The government is purchasing newer and more sophisticated data surveillance systems to collect information on foreign entities, according to the Washington Post which reviewed bidding documents and contracts for over 300 Chinese government projects dating back to early 2020.
The documents revealed the purchase of a $320,000 Chinese state media software that mines social media to create a database of foreign journalists and academics.
Officials also purchased a $216,000 Beijing police intelligence program that targets Hong Kong and Taiwan and a Xinjiang cybercenter that catalogues Uyghur language content abroad.
An analyst with China’s Central Propaganda Department said the software will allow the state to ‘better understand the underground network of anti-China personnel’.
The nation’s leaders are also forming a network of warning systems that will sound real-time alarms for trends that threaten or undermine the state’s interests.
China’s systems for analyzing domestic public opinion online are a large pillar of President Xi Jinping’s (pictured) initiative to modernize the country’s ‘propaganda apparatus and maintain control over the Internet’
China is mining social media platforms, including Facebook and Twitter, to harvest data on western targets for its military, police and government agencies
Some of the highly customizable programs China is purchasing are used to collect real-time data from individual social media users, while others track broad trends including US elections. This type of data collection is banned by both Twitter and Facebook, unless prior authorization has been given
China is using its internal internet-data surveillance network to gather information on its western targets as part of a wider drive to refine foreign propaganda efforts.
Documents obtained by the newspaper revealed the Chinese government has budgeted for the buying and maintaining of foreign social media accounts on behalf of the police and propaganda department.
Other purchases ranged from small, automated programs to large projects costing hundreds of thousands of dollars. The state is also budgeting for 24/7 staffing of teams that include English speakers and foreign policy specialists.
Some of the highly customizable programs are used to collect real-time data from individual social media users, while others track broad trends including US elections.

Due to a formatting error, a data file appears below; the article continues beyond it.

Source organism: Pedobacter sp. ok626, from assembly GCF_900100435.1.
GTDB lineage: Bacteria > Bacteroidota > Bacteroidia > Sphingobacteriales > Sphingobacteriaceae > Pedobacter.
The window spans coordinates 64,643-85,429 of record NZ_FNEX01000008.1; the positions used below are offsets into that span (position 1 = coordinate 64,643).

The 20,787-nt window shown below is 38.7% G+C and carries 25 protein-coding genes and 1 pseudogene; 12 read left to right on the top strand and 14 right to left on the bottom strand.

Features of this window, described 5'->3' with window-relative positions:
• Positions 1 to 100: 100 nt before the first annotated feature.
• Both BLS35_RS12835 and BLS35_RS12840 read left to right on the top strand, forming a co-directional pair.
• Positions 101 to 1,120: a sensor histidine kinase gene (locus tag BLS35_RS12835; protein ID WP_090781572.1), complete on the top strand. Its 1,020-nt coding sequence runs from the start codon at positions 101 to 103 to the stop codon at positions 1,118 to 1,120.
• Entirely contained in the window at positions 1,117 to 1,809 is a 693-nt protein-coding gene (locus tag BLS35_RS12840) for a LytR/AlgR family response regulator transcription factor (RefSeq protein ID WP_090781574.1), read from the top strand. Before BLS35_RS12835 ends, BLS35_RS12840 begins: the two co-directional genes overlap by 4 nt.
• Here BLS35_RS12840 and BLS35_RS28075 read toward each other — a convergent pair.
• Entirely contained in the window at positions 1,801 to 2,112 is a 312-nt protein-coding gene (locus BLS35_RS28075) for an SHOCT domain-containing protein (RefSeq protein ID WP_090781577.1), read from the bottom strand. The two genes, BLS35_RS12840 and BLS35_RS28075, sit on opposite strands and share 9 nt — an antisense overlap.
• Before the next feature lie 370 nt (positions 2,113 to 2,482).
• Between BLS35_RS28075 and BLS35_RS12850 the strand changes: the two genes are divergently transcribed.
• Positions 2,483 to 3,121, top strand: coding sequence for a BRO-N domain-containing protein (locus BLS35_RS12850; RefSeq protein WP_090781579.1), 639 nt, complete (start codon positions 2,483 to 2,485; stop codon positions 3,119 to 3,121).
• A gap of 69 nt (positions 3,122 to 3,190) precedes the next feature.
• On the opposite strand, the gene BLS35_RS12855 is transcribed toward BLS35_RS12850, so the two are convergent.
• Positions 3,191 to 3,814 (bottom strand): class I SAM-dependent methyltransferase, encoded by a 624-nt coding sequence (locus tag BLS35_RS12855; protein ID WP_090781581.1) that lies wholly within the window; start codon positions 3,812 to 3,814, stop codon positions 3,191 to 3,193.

‘On the back of the Sino-US trade talks and the Hong Kong rioting incident, it’s becoming clearer day by day that the public opinion news war is arduous and necessary,’ state-backed newspaper China Daily wrote in a July 2020 bidding document for a $300,000 ‘foreign personnel analysis platform.’
‘We are competing with the US and Western media, the battle for the right to speak has begun,’ the document read.
It also issued specifications for a program that would mine Twitter, Facebook and YouTube for data on ‘well known Western media journalists’ and other ‘key personnel from political, business and media circles.’
The program would automatically collect and store the data in real-time on Chinese servers for analysis.
This type of data collection is banned by both Twitter and Facebook, unless prior authorization has been given.
‘Our API provides real-time access to public data and Tweets only, not private information. We prohibit use of our API for surveillance purposes, as per our developer policy and terms,’ Katie Rosborough, a Twitter spokesperson, told the Washington Post.
Facebook did not immediately respond to request for comment.
Meanwhile, those familiar with the software and China’s domestic public opinion network described the efforts as ‘terrifying’ and a reflection of how strongly the government feels about battling public opinion.
‘They are now reorienting part of that effort outward, and I think that’s frankly terrifying, looking at the sheer numbers and sheer scale that this has taken inside China,’ said Mareike Ohlberg, a senior fellow at the German Marshall Fund.
‘It really shows that they now feel it’s their responsibility to defend China overseas and fight the public opinion war overseas.’
China’s systems for analyzing domestic public opinion online are a large pillar of President Xi Jinping’s initiative to modernize the country’s ‘propaganda apparatus and maintain control over the Internet’.
The large data collection and monitoring will offer government officials insight into public opinion and provide technical surveillance for the nation’s censorship apparatus (Pictured: President Xi Jinping delivering his New Year speech on December 31, 2021)
The large data collection and monitoring will offer government officials insight into public opinion and provide technical surveillance for the nation’s censorship apparatus.
Officials argue monitoring and analysis are essential to ‘public opinion guidance work,’ a program aiming to mold public opinion in favor of Beijing through censorship and targeted propaganda.
The nation’s public opinion efforts date back to 1989 in response to the Tiananmen Square pro-democracy demonstrations.
While the exact scope of the nation’s current public opinion monitoring network is unknown, in 2014 a state-backed newspaper reported more than 2 million people were working as public opinion analysts.
In 2018, another government approved media outlet described the industry as being worth ‘tens of billions of yuan,’ which is equivalent to billions of dollars. The official also said the industry was growing at a rate of 50 percent each year.
In June 2020, Twitter suspended 23,000 accounts believed to be linked to the Chinese Communist Party.
The platform alleged the accounts were covertly spreading propaganda to undermine pro-democracy protests in Hong Kong.
As of December 2021, Twitter said it removed a further 2,048 accounts associated with Beijing and propaganda efforts.
Experts believe those accounts represent a small fraction of Chinese-run accounts.